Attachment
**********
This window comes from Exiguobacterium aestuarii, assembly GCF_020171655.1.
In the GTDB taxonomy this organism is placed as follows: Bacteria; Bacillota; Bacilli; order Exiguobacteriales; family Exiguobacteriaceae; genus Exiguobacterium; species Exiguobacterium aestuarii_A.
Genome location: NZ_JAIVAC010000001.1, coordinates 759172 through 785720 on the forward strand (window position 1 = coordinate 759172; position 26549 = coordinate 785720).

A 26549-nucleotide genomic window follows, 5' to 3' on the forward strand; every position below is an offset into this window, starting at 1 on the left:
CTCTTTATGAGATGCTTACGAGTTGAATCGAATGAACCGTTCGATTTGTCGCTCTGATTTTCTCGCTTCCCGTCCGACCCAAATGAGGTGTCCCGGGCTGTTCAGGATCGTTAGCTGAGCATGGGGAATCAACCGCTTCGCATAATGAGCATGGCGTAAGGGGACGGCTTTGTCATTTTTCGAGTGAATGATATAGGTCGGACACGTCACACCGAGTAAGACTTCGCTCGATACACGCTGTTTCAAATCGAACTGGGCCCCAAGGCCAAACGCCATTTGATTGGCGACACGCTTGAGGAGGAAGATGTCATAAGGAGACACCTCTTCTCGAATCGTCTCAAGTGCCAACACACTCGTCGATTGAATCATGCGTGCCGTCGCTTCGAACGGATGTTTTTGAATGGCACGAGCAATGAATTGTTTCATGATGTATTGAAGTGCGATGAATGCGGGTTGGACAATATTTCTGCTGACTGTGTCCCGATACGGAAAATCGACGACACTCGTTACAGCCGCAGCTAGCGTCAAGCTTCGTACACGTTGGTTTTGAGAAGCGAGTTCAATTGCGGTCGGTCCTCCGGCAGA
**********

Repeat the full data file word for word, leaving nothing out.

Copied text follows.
This window comes from Exiguobacterium aestuarii, assembly GCF_020171655.1.
In the GTDB taxonomy this organism is placed as follows: Bacteria; Bacillota; Bacilli; order Exiguobacteriales; family Exiguobacteriaceae; genus Exiguobacterium; species Exiguobacterium aestuarii_A.
Genome location: NZ_JAIVAC010000001.1, coordinates 759172 through 785720 on the forward strand (window position 1 = coordinate 759172; position 26549 = coordinate 785720).

A 26549-nucleotide genomic window follows, 5' to 3' on the forward strand; every position below is an offset into this window, starting at 1 on the left:
CTCTTTATGAGATGCTTACGAGTTGAATCGAATGAACCGTTCGATTTGTCGCTCTGATTTTCTCGCTTCCCGTCCGACCCAAATGAGGTGTCCCGGGCTGTTCAGGATCGTTAGCTGAGCATGGGGAATCAACCGCTTCGCATAATGAGCATGGCGTAAGGGGACGGCTTTGTCATTTTTCGAGTGAATGATATAGGTCGGACACGTCACACCGAGTAAGACTTCGCTCGATACACGCTGTTTCAAATCGAACTGGGCCCCAAGGCCAAACGCCATTTGATTGGCGACACGCTTGAGGAGGAAGATGTCATAAGGAGACACCTCTTCTCGAATCGTCTCAAGTGCCAACACACTCGTCGATTGAATCATGCGTGCCGTCGCTTCGAACGGATGTTTTTGAATGGCACGAGCAATGAATTGTTTCATGATGTATTGAAGTGCGATGAATGCGGGTTGGACAATATTTCTGCTGACTGTGTCCCGATACGGAAAATCGACGACACTCGTTACAGCCGCAGCTAGCGTCAAGCTTCGTACACGTTGGTTTTGAGAAGCGAGTTCAATTGCGGTCGGTCCTCCGGCAGA